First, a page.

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Where to begin

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Edited by Jonathan Vernon, Wednesday, 28 May 2014, 15:59

With no plans for further e-learning modules the aim now is to go back through four years of blogging in order to consolidate my thinking and experience. I feel like an ant being asked to draw a map.

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The right way and wrong way to assess

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Edited by Jonathan Vernon, Sunday, 4 May 2014, 09:46

Looking back over four years can be revealing. In 2010 I was struggling with my third Tutor Marked Assignment (TMA03)  in the Master of Arts Open and Distance Education (MAODE). I queried the assignment process. In particular I felt as if it was akin to making a tapestry. Three years on I feel my last couple of TMAs and EMAs weren't simply making a tapestry - but doing so wearing roller-skates on a ship in a heavy sea.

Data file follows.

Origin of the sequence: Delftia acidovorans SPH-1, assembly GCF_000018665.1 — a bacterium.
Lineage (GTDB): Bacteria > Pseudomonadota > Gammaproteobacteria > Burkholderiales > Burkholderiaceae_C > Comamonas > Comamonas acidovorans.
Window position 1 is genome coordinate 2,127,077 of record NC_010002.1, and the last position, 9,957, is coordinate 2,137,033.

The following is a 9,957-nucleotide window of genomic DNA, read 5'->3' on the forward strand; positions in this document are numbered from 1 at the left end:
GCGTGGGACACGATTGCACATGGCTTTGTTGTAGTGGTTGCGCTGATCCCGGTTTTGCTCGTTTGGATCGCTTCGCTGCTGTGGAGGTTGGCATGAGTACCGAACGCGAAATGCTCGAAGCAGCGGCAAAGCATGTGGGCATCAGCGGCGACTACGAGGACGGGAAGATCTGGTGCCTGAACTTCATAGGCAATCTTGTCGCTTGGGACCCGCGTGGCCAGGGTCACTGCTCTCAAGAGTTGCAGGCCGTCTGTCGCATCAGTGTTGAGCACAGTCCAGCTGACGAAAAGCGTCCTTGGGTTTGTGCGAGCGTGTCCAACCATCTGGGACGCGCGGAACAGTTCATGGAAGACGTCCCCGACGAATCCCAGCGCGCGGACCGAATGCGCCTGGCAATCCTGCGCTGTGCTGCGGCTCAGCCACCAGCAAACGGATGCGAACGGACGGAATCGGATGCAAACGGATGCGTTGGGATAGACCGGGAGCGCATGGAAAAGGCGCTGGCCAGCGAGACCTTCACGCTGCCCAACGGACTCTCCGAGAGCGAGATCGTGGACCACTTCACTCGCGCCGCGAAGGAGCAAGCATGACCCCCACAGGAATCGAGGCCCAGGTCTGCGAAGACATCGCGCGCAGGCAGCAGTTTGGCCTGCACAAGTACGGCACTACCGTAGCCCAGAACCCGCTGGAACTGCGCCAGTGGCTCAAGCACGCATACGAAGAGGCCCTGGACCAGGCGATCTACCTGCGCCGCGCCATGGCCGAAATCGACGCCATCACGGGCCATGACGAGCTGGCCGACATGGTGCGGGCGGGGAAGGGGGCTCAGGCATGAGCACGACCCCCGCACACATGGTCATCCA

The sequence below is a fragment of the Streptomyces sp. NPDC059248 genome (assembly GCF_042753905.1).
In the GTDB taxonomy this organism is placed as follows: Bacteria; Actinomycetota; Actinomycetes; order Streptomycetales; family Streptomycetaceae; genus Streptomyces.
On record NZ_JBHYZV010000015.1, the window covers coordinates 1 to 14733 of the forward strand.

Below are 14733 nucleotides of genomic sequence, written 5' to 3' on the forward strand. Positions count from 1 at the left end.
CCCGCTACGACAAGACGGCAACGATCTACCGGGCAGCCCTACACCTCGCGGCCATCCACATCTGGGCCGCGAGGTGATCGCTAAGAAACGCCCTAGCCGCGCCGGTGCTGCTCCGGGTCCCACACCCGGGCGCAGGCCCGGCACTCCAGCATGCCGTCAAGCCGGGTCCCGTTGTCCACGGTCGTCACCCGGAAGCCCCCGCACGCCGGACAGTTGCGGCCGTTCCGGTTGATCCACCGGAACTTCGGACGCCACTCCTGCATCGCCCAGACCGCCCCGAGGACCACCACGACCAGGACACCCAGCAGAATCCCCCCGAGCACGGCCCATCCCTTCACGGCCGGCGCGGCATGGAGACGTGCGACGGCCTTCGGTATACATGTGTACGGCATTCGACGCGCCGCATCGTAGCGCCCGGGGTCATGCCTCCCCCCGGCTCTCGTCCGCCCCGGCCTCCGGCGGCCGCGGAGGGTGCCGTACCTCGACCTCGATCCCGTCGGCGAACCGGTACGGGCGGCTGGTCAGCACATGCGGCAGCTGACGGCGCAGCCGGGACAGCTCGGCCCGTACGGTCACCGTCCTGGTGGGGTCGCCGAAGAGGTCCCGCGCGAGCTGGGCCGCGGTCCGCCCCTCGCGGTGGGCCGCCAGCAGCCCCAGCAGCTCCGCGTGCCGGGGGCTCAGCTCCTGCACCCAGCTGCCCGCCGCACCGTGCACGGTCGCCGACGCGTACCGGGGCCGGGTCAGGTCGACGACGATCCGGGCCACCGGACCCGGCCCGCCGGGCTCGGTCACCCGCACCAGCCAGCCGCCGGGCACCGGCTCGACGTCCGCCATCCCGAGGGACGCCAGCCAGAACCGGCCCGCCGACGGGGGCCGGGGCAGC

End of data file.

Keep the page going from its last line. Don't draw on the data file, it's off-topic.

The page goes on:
Nothing would stitch together. I had far too much wool. 

The criteria, meant to be helpful, detailing paragraph, by paragraph if not sentence by sentence what the examiner is looking for ties my head in knots. 

I contrast this, favourably, with the MA I am doing with the University of Birmingham. Clunky but effective. I have a reading list. We attend lectures and take part in seminars and I write a 4000 word essay drawn from a list of 12 to 16 titles.

This allows me to be fluid, rather than the ground beneath my feet.

Throughout the MAODE I think the only module the regularly had this 'essay writing' approach was H809: Research practices in educational technology. 

I can be accused of over thinking and over preparing a TMA or EMA - yet this, too often, is how the things have been designed. Less would be more. Simpler would not be easier, writing is hard enough without having to second guess what a third party will be thinking as they read while running down a check list to give you a tick and therefore a mark and ultimately a grade.